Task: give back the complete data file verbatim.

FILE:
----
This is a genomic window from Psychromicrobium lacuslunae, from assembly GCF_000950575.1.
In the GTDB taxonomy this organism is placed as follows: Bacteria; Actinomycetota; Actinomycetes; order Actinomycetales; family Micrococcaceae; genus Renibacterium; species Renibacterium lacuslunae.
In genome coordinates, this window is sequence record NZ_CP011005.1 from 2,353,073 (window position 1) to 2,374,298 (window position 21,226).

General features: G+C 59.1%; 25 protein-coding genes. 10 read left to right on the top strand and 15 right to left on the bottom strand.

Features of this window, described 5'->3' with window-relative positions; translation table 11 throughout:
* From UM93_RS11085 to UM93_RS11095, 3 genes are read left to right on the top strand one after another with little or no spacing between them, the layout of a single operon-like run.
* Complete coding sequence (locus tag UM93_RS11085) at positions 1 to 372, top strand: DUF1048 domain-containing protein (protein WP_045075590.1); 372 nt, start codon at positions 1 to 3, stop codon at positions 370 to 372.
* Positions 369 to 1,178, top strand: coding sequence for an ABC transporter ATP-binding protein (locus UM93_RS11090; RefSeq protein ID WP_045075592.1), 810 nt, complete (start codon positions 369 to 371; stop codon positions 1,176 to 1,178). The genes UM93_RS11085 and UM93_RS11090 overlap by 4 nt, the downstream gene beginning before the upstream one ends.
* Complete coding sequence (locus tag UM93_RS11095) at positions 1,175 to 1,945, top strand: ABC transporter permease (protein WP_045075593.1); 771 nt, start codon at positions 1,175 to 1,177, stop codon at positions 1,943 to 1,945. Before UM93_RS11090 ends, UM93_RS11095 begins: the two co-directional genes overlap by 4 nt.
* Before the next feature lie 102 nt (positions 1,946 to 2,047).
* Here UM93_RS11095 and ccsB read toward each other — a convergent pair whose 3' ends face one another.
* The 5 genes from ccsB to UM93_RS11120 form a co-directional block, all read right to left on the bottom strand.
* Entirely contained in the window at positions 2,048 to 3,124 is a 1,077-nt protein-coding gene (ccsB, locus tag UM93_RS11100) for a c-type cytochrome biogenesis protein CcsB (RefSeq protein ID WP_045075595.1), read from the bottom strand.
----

This is a genomic window from Psychromicrobium lacuslunae, from assembly GCF_000950575.1.
In the GTDB taxonomy this organism is placed as follows: Bacteria; Actinomycetota; Actinomycetes; order Actinomycetales; family Micrococcaceae; genus Renibacterium; species Renibacterium lacuslunae.
In genome coordinates, this window is sequence record NZ_CP011005.1 from 2,353,073 (window position 1) to 2,374,298 (window position 21,226).

General features: G+C 59.1%; 25 protein-coding genes. 10 read left to right on the top strand and 15 right to left on the bottom strand.

Features of this window, described 5'->3' with window-relative positions; translation table 11 throughout:
* From UM93_RS11085 to UM93_RS11095, 3 genes are read left to right on the top strand one after another with little or no spacing between them, the layout of a single operon-like run.
* Complete coding sequence (locus tag UM93_RS11085) at positions 1 to 372, top strand: DUF1048 domain-containing protein (protein WP_045075590.1); 372 nt, start codon at positions 1 to 3, stop codon at positions 370 to 372.
* Positions 369 to 1,178, top strand: coding sequence for an ABC transporter ATP-binding protein (locus UM93_RS11090; RefSeq protein ID WP_045075592.1), 810 nt, complete (start codon positions 369 to 371; stop codon positions 1,176 to 1,178). The genes UM93_RS11085 and UM93_RS11090 overlap by 4 nt, the downstream gene beginning before the upstream one ends.
* Complete coding sequence (locus tag UM93_RS11095) at positions 1,175 to 1,945, top strand: ABC transporter permease (protein WP_045075593.1); 771 nt, start codon at positions 1,175 to 1,177, stop codon at positions 1,943 to 1,945. Before UM93_RS11090 ends, UM93_RS11095 begins: the two co-directional genes overlap by 4 nt.
* Before the next feature lie 102 nt (positions 1,946 to 2,047).
* Here UM93_RS11095 and ccsB read toward each other — a convergent pair whose 3' ends face one another.
* The 5 genes from ccsB to UM93_RS11120 form a co-directional block, all read right to left on the bottom strand.
* Entirely contained in the window at positions 2,048 to 3,124 is a 1,077-nt protein-coding gene (ccsB, locus tag UM93_RS11100) for a c-type cytochrome biogenesis protein CcsB (RefSeq protein ID WP_045075595.1), read from the bottom strand.